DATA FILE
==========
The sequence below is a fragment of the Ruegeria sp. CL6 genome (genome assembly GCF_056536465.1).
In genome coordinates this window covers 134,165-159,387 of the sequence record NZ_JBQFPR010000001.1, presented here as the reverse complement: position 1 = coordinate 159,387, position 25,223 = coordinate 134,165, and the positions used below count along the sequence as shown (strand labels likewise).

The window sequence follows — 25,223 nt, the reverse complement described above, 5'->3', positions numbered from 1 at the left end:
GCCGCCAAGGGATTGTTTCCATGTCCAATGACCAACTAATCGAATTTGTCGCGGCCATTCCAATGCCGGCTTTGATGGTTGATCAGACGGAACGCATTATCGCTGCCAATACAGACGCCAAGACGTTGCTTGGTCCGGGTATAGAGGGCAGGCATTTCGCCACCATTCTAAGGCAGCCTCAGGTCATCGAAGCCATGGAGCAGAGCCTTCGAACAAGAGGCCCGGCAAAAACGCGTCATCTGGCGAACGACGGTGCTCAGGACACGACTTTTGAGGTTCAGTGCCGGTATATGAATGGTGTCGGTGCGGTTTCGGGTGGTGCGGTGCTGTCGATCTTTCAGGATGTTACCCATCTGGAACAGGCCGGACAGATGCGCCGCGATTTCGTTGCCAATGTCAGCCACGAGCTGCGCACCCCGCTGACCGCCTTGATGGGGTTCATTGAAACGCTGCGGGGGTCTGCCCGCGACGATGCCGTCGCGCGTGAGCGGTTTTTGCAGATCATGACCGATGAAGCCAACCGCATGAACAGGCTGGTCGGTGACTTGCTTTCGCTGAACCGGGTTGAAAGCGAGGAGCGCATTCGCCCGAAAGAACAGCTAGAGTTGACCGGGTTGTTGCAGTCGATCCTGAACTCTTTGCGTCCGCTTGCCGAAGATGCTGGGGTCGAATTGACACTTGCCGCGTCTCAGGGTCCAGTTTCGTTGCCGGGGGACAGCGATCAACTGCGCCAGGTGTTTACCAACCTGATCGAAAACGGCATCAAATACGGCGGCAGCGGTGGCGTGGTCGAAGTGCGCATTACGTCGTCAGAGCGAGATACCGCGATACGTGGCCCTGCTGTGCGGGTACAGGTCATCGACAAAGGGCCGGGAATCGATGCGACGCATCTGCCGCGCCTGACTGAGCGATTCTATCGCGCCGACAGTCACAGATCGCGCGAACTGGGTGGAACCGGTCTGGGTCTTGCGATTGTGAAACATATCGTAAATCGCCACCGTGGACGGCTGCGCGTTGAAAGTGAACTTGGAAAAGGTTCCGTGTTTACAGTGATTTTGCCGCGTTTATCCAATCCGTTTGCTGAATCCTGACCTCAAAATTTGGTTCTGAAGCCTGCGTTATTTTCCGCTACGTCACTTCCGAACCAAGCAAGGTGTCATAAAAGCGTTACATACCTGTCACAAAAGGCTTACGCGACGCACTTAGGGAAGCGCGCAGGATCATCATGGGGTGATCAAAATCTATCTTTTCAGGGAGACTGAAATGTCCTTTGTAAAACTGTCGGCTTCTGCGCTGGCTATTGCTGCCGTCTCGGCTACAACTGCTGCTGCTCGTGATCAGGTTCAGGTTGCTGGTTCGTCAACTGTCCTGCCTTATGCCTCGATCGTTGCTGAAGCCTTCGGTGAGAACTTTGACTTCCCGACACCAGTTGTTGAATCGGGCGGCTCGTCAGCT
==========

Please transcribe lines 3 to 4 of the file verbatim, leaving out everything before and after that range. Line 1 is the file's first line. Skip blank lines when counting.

The window sequence follows — 25,223 nt, the reverse complement described above, 5'->3', positions numbered from 1 at the left end:
GCCGCCAAGGGATTGTTTCCATGTCCAATGACCAACTAATCGAATTTGTCGCGGCCATTCCAATGCCGGCTTTGATGGTTGATCAGACGGAACGCATTATCGCTGCCAATACAGACGCCAAGACGTTGCTTGGTCCGGGTATAGAGGGCAGGCATTTCGCCACCATTCTAAGGCAGCCTCAGGTCATCGAAGCCATGGAGCAGAGCCTTCGAACAAGAGGCCCGGCAAAAACGCGTCATCTGGCGAACGACGGTGCTCAGGACACGACTTTTGAGGTTCAGTGCCGGTATATGAATGGTGTCGGTGCGGTTTCGGGTGGTGCGGTGCTGTCGATCTTTCAGGATGTTACCCATCTGGAACAGGCCGGACAGATGCGCCGCGATTTCGTTGCCAATGTCAGCCACGAGCTGCGCACCCCGCTGACCGCCTTGATGGGGTTCATTGAAACGCTGCGGGGGTCTGCCCGCGACGATGCCGTCGCGCGTGAGCGGTTTTTGCAGATCATGACCGATGAAGCCAACCGCATGAACAGGCTGGTCGGTGACTTGCTTTCGCTGAACCGGGTTGAAAGCGAGGAGCGCATTCGCCCGAAAGAACAGCTAGAGTTGACCGGGTTGTTGCAGTCGATCCTGAACTCTTTGCGTCCGCTTGCCGAAGATGCTGGGGTCGAATTGACACTTGCCGCGTCTCAGGGTCCAGTTTCGTTGCCGGGGGACAGCGATCAACTGCGCCAGGTGTTTACCAACCTGATCGAAAACGGCATCAAATACGGCGGCAGCGGTGGCGTGGTCGAAGTGCGCATTACGTCGTCAGAGCGAGATACCGCGATACGTGGCCCTGCTGTGCGGGTACAGGTCATCGACAAAGGGCCGGGAATCGATGCGACGCATCTGCCGCGCCTGACTGAGCGATTCTATCGCGCCGACAGTCACAGATCGCGCGAACTGGGTGGAACCGGTCTGGGTCTTGCGATTGTGAAACATATCGTAAATCGCCACCGTGGACGGCTGCGCGTTGAAAGTGAACTTGGAAAAGGTTCCGTGTTTACAGTGATTTTGCCGCGTTTATCCAATCCGTTTGCTGAATCCTGACCTCAAAATTTGGTTCTGAAGCCTGCGTTATTTTCCGCTACGTCACTTCCGAACCAAGCAAGGTGTCATAAAAGCGTTACATACCTGTCACAAAAGGCTTACGCGACGCACTTAGGGAAGCGCGCAGGATCATCATGGGGTGATCAAAATCTATCTTTTCAGGGAGACTGAAATGTCCTTTGTAAAACTGTCGGCTTCTGCGCTGGCTATTGCTGCCGTCTCGGCTACAACTGCTGCTGCTCGTGATCAGGTTCAGGTTGCTGGTTCGTCAACTGTCCTGCCTTATGCCTCGATCGTTGCTGAAGCCTTCGGTGAGAACTTTGACTTCCCGACACCAGTTGTTGAATCGGGCGGCTCGTCAGCT